Customs arrangements in the wake of Brexit are causing delays as “entire trailers” need to be checked rather than samples, members of the Scottish seafood industry have said.
The Scottish Seafood Association, which represents processors, says exports to the EU are already being hit by unnecessary delays.
The industry body says the problem is likely to get worse in the coming days as the pace of trade increases.
Some fishing and seafood companies have complained on social media that the export arrangements are a “shambles”.
Jimmy Buchan, chief executive of the association, said: “Trucks laden with fresh seafood are being held up in central Scotland due to problems with customs barcodes and lack of veterinary service capacity.
“Instead of representative samples being removed from trucks and checked, entire trailers are being emptied so that every box and label can be checked.
“Combined with computer problems on both sides of the English Channel, this is a worrying sign for the days and weeks ahead when the flow of produce will get much greater.”
He continued: “These issues have a detrimental impact on our member businesses, because ultimately they lose revenue and prices in the market become depressed in reaction to the problems. We are at the point now where the whitefish fleet may have to stop fishing.
“Things are tough enough due to Covid-19 without this on top.
“Ministers of both the UK and Scottish governments need to get on top of the situation and resolve these issues as soon as possible.”
When the border with France was closed in December due to the new coronavirus strain emerging in the UK, the association warned that perishable seafood could go to waste if it was stuck in transit.
Following the end of the Brexit transition period on 31 December, new rules around trade between the UK and EU came into force.
While little disruption was reported in the early days of the new arrangements, the volume of cross-border trade is expected to increase.
SB Fish, which is based at Troon in South Ayrshire, tweeted on Wednesday that none of their trucks bound for France had left a haulage hub.
They said: “Not one single Truck has left from our Hauliers/Hub. It’s now becoming a complete shambles.”
Lochfyne Sea Farms – based in Tarbert, Argyll and Bute – replied to the tweet, saying: “Shambles is an understatement taking 3 days to deliver live product to France is a joke, we warned against these problems and it’s worse than we imagined, business is no longer viable if we can’t get our product to market in time.”
A UK Government spokeswoman said: “We are aware of a small number of issues relating to the movement of fish and seafood due to some information not being entered correctly into UK and French systems.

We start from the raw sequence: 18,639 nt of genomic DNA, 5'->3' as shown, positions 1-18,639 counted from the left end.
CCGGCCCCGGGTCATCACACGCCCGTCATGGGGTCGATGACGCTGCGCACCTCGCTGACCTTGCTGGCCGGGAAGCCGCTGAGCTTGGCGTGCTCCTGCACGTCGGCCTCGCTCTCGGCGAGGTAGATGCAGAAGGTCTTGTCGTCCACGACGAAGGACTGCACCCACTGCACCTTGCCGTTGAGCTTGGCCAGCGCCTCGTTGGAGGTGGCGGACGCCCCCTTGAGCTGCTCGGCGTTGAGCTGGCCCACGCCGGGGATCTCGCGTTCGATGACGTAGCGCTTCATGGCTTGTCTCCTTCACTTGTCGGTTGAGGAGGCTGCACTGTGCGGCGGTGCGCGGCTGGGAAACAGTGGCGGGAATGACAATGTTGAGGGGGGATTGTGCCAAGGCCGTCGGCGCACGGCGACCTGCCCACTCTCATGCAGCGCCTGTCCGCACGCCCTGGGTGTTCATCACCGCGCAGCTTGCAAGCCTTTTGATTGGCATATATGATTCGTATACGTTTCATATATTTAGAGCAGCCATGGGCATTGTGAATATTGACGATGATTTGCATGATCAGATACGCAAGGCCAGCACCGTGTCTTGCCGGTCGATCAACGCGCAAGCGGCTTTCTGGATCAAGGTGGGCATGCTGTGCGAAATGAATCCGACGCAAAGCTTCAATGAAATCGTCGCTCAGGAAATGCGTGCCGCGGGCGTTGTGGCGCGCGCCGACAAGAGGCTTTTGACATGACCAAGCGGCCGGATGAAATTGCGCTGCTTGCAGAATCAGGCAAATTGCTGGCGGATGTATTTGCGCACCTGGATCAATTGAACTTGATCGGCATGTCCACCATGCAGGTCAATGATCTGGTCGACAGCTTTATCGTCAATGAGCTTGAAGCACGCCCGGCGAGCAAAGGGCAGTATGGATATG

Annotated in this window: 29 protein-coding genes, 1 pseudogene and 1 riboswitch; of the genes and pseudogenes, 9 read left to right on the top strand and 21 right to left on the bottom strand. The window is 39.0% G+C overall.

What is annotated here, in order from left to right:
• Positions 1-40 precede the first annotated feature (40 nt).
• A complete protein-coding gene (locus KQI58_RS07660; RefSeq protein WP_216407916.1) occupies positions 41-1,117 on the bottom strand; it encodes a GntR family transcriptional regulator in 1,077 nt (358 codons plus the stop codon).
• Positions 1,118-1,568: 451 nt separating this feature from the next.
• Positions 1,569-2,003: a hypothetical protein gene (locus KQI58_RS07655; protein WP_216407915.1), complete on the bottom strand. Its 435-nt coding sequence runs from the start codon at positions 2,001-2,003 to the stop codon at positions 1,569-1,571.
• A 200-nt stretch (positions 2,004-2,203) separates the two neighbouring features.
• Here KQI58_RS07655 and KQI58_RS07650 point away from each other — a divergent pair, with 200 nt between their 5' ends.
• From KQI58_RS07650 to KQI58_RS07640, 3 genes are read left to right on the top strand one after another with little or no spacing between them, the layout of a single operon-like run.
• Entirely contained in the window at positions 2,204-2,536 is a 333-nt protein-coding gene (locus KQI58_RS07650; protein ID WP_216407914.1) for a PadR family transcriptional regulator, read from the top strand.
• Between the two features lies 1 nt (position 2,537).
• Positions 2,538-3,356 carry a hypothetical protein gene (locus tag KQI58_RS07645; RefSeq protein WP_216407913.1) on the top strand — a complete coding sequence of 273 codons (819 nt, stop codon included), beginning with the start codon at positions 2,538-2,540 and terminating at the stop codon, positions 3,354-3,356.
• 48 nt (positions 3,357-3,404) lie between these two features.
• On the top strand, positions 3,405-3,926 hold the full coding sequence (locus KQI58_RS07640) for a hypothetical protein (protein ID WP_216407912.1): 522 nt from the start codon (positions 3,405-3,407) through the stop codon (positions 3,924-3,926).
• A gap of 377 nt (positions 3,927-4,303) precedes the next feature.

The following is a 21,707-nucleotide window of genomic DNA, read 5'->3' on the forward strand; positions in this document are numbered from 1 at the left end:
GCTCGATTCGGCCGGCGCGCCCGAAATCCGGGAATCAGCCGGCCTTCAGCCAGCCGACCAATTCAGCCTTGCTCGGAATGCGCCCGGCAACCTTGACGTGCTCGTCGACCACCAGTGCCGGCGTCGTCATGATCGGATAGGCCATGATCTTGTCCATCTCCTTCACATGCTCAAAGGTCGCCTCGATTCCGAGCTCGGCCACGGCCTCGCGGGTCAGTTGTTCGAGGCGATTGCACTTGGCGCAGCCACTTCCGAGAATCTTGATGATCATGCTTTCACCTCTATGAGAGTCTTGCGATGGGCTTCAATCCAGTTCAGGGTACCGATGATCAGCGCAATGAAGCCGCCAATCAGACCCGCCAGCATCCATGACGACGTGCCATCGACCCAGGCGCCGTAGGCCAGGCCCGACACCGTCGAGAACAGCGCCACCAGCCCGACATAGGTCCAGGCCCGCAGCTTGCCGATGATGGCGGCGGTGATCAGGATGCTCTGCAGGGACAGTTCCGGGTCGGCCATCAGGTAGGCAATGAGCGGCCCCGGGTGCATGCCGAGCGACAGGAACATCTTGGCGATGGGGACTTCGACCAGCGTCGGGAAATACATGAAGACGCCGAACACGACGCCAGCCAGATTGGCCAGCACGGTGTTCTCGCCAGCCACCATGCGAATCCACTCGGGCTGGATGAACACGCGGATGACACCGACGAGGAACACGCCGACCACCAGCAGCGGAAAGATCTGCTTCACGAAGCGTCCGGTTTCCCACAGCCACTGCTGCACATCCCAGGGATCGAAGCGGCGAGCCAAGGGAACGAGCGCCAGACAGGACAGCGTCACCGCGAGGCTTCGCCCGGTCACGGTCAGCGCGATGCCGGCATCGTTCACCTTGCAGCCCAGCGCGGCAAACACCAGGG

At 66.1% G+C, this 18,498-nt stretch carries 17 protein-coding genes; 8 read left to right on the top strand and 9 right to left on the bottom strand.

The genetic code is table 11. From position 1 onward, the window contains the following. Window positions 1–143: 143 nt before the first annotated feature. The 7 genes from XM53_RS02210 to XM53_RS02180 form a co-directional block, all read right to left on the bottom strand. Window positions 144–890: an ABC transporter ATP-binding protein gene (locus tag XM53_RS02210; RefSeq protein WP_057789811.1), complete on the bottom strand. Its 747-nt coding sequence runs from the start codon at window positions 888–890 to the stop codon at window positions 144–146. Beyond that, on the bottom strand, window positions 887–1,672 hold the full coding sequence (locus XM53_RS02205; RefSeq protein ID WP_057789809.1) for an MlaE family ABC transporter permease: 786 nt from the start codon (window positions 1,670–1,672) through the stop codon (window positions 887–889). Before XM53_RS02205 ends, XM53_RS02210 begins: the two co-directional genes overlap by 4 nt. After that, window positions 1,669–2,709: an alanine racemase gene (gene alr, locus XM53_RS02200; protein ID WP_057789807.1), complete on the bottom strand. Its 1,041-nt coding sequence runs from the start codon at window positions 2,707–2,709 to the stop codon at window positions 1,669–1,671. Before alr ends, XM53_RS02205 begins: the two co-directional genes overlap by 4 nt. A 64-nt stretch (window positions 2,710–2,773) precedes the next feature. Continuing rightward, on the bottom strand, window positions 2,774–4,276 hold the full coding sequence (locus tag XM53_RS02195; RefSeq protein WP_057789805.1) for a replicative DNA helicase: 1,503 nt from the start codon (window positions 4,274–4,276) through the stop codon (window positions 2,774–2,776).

“Both the UK and French systems are working. We are contacting exporters, their representatives and transporters to help them understand the requirements and we will work closely with them to keep their goods moving.
“It is vital that exporters check they have entered in details correctly and ensure that they have provided the transporter of the goods with the correct documentation.”
The Scottish Government’s Rural Economy Secretary Fergus Ewing MSP said: “We have been working with logistics companies to provide an EHC (Export Health Certificate) service at a number of central Scotland logistics hubs, thereby reducing the burden on local authorities.
“We are all learning – including businesses – how to manage the considerable burden of this new bureaucracy on exporting food products.
“We know how frustrating, time consuming and indeed costly this is for Scottish businesses – we warned the UK Government that we needed much more clarity much sooner than we got on what the export process would involve after the transition period ended and that its plans to leave the single market would create barriers like this.
“FSS (Food Standards Scotland) has the necessary veterinary capacity at the hubs and we will continue to work closely with businesses and organisations to ensure that we are all doing everything possible to minimise delays and expedite product journeys.
“That includes applying an appropriate level of scrutiny to ensure that businesses are accurately completing all necessary paperwork.
“It is far better for problems to be identified and resolved here in Scotland and not have consignments being turned back hundreds of miles away or refused when they arrive at the end of their journey.”